Heist Bank restaurant in Paddington sees East London hipster meet West London sophistication. Ben Brown identifies seven key trends driving it forward.
Heist Bank is riding a wave of culinary trends in the capital with its wood-fire pizza oven and craft beer on tap. It’s sparking some new trends of its own, too, with an in-house florist, Mr Whippy ice cream and Nintendo video game consoles in the basement.
Naturally, we had to explore.
Trend 1: Industrial chic design
Heist Bank picks up its architectural cues from London’s regenerated East End. The industrial concrete walls are splashed with graffiti and local artwork. Exposed air ducts hang from the cavernous ceilings and reclaimed school chairs and tables furnish the restaurant.
Converting old industrial warehouse spaces is nothing new for London, but leaving it brutally exposed is a theme we’re seeing more and more. Heist Bank’s raw interiors design is striking, but the restaurant area is comfortable, bright and relaxed.
Sticky rating: 7/10
Industrial decor has spread across London, taking it into the mainstream. As a consequence, we can ask, can it still be considered cool? See also, Dabbous.
Globetrender’s unique “sticky rating” is a prediction of how likely a trend is to “stick” – to catch on, gain momentum and move from the “early adopter” to the “early majority”, “late majority” and “laggard”
Trend 2: Craft beer and growlers
At the bar, you won’t recognise a single beer unless you’re a craft brew connoisseur. I scan the list of 12 speciality beers on tap but ultimately ask the bartender for a recommendation. He serves me their flagship Heist Bank lager, brewed by local partners. It’s light and citric, available in halves, pints, and 3.3-pint “growlers” to take away.
In the past, you’d have to scour the dank hipster hangouts to find more than three different ales, but Heist Bank embraces the trend completely. You’ll also find a globetrotting wine fridge, eight different types of gin and a slew of seasonal cocktails.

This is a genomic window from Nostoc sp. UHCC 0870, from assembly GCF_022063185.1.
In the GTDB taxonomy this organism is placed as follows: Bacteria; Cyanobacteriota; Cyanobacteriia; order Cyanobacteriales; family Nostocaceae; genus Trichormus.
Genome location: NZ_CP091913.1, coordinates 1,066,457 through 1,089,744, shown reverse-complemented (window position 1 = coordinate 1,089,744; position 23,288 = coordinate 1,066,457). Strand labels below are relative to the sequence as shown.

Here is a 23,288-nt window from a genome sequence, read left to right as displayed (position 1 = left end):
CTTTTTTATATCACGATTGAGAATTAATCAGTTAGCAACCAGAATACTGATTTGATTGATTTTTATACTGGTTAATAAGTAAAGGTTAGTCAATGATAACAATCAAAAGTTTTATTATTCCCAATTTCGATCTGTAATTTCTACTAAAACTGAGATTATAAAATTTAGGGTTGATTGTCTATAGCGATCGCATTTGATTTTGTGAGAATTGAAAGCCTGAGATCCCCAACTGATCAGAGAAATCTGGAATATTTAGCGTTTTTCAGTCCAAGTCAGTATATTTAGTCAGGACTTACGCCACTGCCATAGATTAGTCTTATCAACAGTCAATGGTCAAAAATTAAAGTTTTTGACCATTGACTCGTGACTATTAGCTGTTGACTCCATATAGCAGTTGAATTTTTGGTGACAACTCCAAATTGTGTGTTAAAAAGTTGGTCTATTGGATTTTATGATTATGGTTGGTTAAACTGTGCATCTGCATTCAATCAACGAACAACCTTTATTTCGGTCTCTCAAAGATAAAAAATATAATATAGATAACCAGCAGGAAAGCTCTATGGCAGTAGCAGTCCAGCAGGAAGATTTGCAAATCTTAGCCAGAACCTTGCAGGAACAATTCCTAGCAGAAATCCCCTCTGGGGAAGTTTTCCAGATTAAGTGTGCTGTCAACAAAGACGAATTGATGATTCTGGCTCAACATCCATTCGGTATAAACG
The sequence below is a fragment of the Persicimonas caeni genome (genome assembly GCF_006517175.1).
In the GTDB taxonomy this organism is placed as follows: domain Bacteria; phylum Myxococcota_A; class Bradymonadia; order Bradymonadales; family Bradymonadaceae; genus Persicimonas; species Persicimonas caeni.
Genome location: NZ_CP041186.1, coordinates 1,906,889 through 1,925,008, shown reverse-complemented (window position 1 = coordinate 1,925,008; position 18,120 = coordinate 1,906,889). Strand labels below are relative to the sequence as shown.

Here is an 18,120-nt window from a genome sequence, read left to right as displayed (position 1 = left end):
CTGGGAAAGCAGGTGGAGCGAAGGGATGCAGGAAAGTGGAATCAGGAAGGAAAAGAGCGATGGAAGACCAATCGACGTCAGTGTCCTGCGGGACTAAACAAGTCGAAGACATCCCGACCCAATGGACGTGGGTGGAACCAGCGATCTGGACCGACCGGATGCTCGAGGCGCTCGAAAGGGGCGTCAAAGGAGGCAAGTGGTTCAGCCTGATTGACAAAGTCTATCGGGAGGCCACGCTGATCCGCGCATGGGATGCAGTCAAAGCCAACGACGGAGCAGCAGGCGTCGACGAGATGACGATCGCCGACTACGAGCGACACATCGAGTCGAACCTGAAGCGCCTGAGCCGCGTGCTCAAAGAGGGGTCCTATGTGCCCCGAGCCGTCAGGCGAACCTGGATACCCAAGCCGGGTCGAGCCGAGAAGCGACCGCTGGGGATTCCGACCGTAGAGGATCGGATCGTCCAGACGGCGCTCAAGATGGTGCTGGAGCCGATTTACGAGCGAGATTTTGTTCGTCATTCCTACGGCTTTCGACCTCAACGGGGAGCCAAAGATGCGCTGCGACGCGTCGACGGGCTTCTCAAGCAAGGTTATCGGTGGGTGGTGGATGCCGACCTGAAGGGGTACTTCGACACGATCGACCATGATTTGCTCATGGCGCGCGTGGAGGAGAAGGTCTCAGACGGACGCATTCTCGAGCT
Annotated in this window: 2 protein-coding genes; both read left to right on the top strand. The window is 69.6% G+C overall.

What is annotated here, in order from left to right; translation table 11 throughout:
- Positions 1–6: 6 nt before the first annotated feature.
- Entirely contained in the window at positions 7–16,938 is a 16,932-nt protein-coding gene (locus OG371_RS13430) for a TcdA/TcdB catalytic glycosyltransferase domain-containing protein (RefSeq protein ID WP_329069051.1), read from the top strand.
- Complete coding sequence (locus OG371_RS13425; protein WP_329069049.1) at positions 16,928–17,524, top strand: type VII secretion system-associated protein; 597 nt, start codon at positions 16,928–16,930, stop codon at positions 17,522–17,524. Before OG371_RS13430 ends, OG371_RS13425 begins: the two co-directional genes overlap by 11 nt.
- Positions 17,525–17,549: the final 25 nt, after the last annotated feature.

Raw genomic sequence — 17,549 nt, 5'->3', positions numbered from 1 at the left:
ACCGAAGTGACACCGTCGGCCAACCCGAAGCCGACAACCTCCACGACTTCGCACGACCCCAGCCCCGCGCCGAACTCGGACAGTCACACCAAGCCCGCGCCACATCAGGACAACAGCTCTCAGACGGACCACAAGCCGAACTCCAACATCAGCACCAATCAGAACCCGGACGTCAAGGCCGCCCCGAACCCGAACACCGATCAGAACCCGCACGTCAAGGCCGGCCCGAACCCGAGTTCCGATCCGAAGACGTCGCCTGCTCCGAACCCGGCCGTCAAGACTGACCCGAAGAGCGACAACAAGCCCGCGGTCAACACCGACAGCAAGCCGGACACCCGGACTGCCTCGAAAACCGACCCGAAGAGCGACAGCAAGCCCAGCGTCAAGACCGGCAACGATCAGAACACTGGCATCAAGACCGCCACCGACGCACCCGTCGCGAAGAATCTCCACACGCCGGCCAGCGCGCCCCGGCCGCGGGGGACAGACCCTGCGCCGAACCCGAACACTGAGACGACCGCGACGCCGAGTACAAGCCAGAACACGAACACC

Sticky rating: 9/10
Craft beer will continue to enjoy its renaissance, but the lack of a simple Peroni may irk some customers. See also, The Craft Beer Co.
Trend 3: Artisan, wood-fired pizza
Traditional wood-fired pizzas are a bona-fide trend in London. The capital is brimming with authentic pizza restaurants, where the dough has a story and is flung around the kitchen by chefs-on-show.
Few, however, are shipped in from Italy. At Heist Bank, it’s not just the ingredients that are authentic, it’s the hardware too. The oven is a traditional wood-burning clay oven, not a gas powered alternative you see in other corners of the city.
Also getting in on the act is Zia Lucia in Islington (opened in June), which uses 48-hour slow fermented pizza dough – they even do a black base using flour mixed with vegetable charcoal.
The menu at Heist Bank is succinct but creative; more refined than the average pizza place. I choose the lamb, preserved lemon, Brokley feta and wild rocket pizza. The dough is soft and laden with toppings that are light and fresh. The staff bring chilli oil and garlic oil before I even have to ask for it.
Sticky rating: 9/10
Authentic, wood-fired pizza now sets the standard in London, and it’s expanding beyond the niche Italian family establishments to hipster fast-food joints.